Two Poems by John Yau
This week in the PEN Poetry Series, guest editor Cathy Park Hong features two poems by John Yau. About Yau’s work, Hong writes: “John Yau’s ‘Opinion Sonnets’ are provocative and utterly disconcerting, satirizing racist typologies that we unconsciously absorb into our psyche. The voice in these sonnets opines that ‘the Chinaman is indistinguishable, mute, a faceless assembler, ‘a curious prop’ in the ‘silver screen.’ But while the speaker is presented as some authoritative anthropologist, his English reads like badly translated Berlitz: the narration is absurdly flat-footed and the tone feels as bland as clip art, highlighting the horrifying banality of these stereotypes. These poems will get under your skin.”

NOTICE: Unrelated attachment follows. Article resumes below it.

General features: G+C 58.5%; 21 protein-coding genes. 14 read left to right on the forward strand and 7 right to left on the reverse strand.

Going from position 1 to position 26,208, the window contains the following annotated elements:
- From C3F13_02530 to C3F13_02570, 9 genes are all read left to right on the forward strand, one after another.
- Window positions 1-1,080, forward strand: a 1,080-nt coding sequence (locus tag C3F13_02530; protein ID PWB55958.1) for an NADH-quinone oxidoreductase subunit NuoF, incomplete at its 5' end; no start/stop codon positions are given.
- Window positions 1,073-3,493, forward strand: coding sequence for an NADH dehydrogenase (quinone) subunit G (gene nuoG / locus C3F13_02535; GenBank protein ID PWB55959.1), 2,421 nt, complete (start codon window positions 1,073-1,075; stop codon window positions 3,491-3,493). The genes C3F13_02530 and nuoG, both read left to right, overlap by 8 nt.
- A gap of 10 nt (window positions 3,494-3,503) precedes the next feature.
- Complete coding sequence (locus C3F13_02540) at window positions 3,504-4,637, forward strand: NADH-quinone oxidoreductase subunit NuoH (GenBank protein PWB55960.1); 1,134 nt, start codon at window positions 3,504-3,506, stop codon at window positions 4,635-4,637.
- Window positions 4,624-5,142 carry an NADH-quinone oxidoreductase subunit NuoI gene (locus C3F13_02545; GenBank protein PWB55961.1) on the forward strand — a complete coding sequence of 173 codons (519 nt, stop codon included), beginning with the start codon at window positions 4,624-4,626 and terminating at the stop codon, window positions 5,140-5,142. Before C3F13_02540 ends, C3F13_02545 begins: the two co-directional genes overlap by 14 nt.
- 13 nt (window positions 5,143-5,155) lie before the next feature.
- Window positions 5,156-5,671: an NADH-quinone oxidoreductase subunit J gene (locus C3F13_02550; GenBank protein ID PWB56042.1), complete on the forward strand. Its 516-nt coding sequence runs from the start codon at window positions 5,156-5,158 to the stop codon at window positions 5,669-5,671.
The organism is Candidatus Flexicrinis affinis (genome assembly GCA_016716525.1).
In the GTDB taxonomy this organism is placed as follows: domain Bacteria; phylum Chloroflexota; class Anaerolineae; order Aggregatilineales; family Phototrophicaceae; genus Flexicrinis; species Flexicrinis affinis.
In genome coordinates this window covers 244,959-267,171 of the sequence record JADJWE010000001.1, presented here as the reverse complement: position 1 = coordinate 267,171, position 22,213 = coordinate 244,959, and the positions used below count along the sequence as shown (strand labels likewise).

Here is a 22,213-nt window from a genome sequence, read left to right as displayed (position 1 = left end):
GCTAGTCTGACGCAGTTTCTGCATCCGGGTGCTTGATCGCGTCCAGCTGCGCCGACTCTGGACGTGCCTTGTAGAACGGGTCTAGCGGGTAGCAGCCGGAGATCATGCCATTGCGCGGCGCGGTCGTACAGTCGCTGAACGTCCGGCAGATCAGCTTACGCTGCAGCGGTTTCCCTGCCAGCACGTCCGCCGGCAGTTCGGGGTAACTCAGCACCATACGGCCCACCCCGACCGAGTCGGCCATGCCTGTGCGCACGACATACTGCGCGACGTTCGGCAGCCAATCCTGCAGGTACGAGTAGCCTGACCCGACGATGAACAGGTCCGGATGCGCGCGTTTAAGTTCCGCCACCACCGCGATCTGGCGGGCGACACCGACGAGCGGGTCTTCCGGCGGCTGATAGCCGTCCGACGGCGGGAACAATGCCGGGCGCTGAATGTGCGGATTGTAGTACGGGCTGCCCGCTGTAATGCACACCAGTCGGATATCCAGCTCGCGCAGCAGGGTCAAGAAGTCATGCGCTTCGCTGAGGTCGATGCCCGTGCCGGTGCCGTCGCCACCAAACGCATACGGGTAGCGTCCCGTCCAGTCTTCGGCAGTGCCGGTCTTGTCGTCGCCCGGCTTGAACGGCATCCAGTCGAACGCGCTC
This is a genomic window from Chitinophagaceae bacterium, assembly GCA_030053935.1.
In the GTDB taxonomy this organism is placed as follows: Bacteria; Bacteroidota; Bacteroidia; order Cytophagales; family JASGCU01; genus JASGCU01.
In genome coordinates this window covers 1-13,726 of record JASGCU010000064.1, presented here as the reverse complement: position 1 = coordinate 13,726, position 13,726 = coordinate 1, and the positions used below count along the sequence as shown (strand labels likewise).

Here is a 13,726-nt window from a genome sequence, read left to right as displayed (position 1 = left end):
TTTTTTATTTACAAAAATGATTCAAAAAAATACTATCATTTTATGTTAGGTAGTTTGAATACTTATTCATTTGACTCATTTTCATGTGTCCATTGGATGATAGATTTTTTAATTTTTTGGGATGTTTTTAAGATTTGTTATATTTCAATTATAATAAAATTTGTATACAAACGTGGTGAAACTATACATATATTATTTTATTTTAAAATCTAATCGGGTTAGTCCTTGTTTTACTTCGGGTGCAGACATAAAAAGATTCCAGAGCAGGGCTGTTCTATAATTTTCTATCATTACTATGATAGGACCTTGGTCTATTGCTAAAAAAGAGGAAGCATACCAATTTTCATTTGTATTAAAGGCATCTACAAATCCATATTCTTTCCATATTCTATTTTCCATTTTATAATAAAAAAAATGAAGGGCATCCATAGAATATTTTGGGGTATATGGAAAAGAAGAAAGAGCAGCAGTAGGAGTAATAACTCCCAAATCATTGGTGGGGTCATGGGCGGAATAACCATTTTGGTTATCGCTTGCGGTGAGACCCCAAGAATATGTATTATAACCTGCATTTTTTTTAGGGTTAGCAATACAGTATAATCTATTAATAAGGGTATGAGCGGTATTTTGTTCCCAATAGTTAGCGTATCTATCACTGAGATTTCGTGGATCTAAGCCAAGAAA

Opinion Sonnet (2)
By the numbers, the Chinese
tend to be pretty good at what they do.
But, in all my years of being their co-worker,
I have learned that they are not
particularly good at much else
This is why most appear to be happy
Little worker bees buzzing around their tasks
Making no ruffles or promotion shuffles
Especially if they speak very good English
And, when the occasion calls for it, tell a joke
That is actually funny to those who aren’t Chinese
None of this is entirely their fault.
They grew up differently than the rest of us.
Otherwise I like them and think they are fine.
Opinion Sonnet (3)
Though seldom labeled “The Chinaman”
Wong Song, Long Dong or Ding will do
Still routine to be returned to pulver
In first shockwaves shooting across silver screen
Before depth of real story begins
Bland spotless expression worthy of his race
Usually decked in red, yellow or highlighter green
Shorthand that he is sacrificial pig
Soon to be dangled plunged flushed or frozen
Before slurping prognathous blob toting lurkers
Mildly curious prop destined for smithereen pile
There must be nothing left to put back together
Not even scraps of scavenged name
Much less look-alike face
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